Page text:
One of the most beautiful things about humanity is how we connect with others. Through our interactions, we emotionally bond with friends and family. We pull those people close to our hearts, just as they draw us in. And when we lose them, we feel intense pain inside. It’s as if a part of us has also been lost.

My father’s recent death marked the passing of my entire family. To say that grief and I are familiar is an understatement. I’ve found that it’s a process that doesn’t end, but with effort and time, it can get easier.

There is no perfect way to deal with grief. The stages we face are often out of order. They make no sense, and sometimes they get in the way of our everyday life. I can be laughing one moment, crying the next. It can make others uncomfortable because they don’t know how to react. 

So how do we deal with grief? I’m no expert, nor am I a therapist. But I know the feeling of being alone, with no one to help or support you. So in the hope of offering support for someone else, I’ve created a list of things that have helped me find a way through.

  1. Prayer. I know it sounds trite, but nothing will salve that pain like prayer. You may not feel like it. In fact, everything in you will likely fight against it. Sometimes it takes force to get on our knees, but it’s worth it.  
  2. Acceptance. This is probably the most difficult thing you’ll ever face. On this side of heaven, we may never get the answers to why or where our loved one has gone. Hard truth here: We are not entitled to those answers either. Remember, God knows what he is doing. I can’t stress enough how vital it is to trust him.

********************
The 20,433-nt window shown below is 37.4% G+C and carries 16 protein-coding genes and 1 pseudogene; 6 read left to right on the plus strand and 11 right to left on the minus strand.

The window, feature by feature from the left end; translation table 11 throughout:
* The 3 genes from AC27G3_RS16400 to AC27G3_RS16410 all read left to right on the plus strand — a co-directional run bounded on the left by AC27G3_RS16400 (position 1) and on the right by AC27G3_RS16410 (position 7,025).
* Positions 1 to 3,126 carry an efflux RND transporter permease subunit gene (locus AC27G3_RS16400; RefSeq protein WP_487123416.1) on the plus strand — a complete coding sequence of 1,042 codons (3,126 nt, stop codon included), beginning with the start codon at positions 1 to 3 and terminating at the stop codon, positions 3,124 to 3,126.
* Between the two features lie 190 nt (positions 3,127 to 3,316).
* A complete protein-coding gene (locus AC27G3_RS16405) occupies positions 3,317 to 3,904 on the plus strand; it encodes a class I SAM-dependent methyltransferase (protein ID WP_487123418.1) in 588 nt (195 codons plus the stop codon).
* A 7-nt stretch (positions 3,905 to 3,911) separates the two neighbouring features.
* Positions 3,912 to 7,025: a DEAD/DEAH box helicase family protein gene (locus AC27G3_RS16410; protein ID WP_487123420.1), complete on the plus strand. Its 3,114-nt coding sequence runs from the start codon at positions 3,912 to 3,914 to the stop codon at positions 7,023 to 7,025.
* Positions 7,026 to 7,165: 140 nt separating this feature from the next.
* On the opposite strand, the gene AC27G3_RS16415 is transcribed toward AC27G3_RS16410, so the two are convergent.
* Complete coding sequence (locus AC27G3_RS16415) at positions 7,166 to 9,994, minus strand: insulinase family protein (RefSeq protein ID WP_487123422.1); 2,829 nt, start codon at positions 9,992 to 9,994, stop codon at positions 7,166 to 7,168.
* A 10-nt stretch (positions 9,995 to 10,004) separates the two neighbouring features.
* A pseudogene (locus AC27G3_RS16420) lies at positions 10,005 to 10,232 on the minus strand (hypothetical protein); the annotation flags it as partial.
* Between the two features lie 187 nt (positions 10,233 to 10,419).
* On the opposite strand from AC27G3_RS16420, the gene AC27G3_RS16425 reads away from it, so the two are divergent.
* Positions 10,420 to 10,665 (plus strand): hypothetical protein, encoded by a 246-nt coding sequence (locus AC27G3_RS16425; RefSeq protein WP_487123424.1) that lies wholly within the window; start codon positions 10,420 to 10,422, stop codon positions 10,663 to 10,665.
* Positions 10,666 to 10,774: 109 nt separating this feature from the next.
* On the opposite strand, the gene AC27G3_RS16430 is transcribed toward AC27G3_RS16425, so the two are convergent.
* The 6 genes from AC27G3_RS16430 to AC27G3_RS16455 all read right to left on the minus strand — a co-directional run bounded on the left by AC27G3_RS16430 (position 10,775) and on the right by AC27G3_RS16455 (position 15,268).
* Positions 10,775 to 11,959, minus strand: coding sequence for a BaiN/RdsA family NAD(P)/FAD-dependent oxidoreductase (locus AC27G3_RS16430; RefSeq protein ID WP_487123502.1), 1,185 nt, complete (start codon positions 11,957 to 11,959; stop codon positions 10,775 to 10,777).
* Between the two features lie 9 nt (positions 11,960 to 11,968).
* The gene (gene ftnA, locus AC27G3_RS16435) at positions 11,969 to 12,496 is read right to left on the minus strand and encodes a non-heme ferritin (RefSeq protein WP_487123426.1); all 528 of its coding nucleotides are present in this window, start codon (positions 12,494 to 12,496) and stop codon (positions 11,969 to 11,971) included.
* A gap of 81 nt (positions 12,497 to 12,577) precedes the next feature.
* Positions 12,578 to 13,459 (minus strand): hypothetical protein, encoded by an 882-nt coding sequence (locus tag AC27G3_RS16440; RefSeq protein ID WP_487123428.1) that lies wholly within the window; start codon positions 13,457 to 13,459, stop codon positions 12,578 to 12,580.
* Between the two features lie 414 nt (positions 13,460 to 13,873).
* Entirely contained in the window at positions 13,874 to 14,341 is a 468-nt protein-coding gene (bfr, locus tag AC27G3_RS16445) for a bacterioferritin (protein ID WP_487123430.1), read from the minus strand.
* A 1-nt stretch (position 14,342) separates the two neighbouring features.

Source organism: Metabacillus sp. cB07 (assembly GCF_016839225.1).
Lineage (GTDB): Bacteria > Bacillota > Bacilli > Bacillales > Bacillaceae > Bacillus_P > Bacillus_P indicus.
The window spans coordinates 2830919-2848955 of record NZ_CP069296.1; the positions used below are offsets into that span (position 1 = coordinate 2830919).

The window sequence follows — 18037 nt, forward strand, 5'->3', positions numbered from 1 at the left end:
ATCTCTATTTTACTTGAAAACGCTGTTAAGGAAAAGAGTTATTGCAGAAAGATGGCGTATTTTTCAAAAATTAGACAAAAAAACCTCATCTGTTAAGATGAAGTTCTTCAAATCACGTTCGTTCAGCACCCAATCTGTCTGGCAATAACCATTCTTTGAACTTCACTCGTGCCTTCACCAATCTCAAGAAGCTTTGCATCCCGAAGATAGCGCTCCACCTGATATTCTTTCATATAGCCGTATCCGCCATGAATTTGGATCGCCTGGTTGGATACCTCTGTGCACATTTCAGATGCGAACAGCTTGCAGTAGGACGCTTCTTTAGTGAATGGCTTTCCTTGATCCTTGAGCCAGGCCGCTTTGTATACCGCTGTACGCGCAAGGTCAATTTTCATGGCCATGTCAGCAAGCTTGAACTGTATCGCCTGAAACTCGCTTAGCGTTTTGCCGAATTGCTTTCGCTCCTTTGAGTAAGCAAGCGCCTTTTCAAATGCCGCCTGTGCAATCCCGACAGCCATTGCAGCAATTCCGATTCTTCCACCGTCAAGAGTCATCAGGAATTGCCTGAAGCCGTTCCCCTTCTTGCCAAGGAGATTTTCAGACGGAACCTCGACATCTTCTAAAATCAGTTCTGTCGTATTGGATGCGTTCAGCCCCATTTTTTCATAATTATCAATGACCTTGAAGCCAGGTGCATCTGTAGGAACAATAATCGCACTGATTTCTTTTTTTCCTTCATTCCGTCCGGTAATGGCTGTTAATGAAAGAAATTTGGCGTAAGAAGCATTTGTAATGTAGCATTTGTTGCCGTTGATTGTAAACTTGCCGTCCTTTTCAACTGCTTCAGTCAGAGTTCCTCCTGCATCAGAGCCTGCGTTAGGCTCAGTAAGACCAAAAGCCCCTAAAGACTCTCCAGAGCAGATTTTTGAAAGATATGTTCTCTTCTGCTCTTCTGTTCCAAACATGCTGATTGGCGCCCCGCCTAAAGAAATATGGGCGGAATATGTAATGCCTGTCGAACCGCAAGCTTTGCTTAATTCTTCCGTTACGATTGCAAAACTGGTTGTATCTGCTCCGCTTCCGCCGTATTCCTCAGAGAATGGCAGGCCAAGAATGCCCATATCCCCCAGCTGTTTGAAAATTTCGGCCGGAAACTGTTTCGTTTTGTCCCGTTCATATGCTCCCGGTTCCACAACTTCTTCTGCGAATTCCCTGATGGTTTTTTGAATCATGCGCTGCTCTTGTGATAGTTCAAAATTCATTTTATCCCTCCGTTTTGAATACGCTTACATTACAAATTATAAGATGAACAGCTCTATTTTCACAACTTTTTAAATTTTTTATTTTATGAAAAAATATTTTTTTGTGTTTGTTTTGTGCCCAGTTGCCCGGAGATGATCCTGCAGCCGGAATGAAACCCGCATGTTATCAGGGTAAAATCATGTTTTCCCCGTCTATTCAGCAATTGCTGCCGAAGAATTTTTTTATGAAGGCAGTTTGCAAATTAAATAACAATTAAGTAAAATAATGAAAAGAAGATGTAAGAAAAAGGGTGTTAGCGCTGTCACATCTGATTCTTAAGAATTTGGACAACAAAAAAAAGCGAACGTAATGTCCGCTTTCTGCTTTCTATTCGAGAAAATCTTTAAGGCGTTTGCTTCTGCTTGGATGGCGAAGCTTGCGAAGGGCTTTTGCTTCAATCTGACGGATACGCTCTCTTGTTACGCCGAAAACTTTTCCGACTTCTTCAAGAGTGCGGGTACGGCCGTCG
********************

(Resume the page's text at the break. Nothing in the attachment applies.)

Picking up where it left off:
3. Know that it is okay to get angry with God. He created you with the emotions you have, and he knew how your life would play out. He knows how you feel, and he aches with you. Physical death on this side of heaven is a product of sin’s curse, and he never meant for us to experience that. Keep that in mind, even in your anger, and trust that he still has a plan for your life and he loves you more than you can imagine.
  4. Do not hold it in. Hiding from your pain is an unhealthy coping mechanism. Jesus wept for Lazarus, openly and freely. Yes, it will hurt, but face it. Cry. Scream if you must. Find someone who will listen if you don’t want to face it alone. But do not hold it in, beloved. If you do, it will come out sideways and affect other areas of your life negatively. (Sidenote: There is a place and time for this. Learn to set aside those emotions until you have the time to process them.) 
  5. Find a support group or a talk therapist. Friends and family will not always be enough. When I ache so hard that I can’t stop the tears and my friends can only offer so much, I turn to my therapist for professional advice and to those who have suffered similar pain. Support groups also have the added benefit that you can encourage others who hurt.  

The most profound lesson I have learned is that grief is the price of love. If someone is worth my love, then that person must also be worth my tears and heartache. I love my friends and my remaining family. I know if I lose any of them, I will be devastated. But I also know that each one is worth the devastation.

Never let fear of grief stop you from fully loving others, or you’ll miss the most beautiful part of life. The people you love are your treasures. Jesus believed you were worth more than his tears; you were worth his own death. He loves you so much that he chose to suffer for you. He chose you as his treasure. Keep in mind as you grieve that the one who died for you, wept over you, grieved for you as he went to the cross. 

Beloved, trust the Lord to wipe your tears. Allow him to comfort you and bring you peace. As always, remember that you are eternally loved.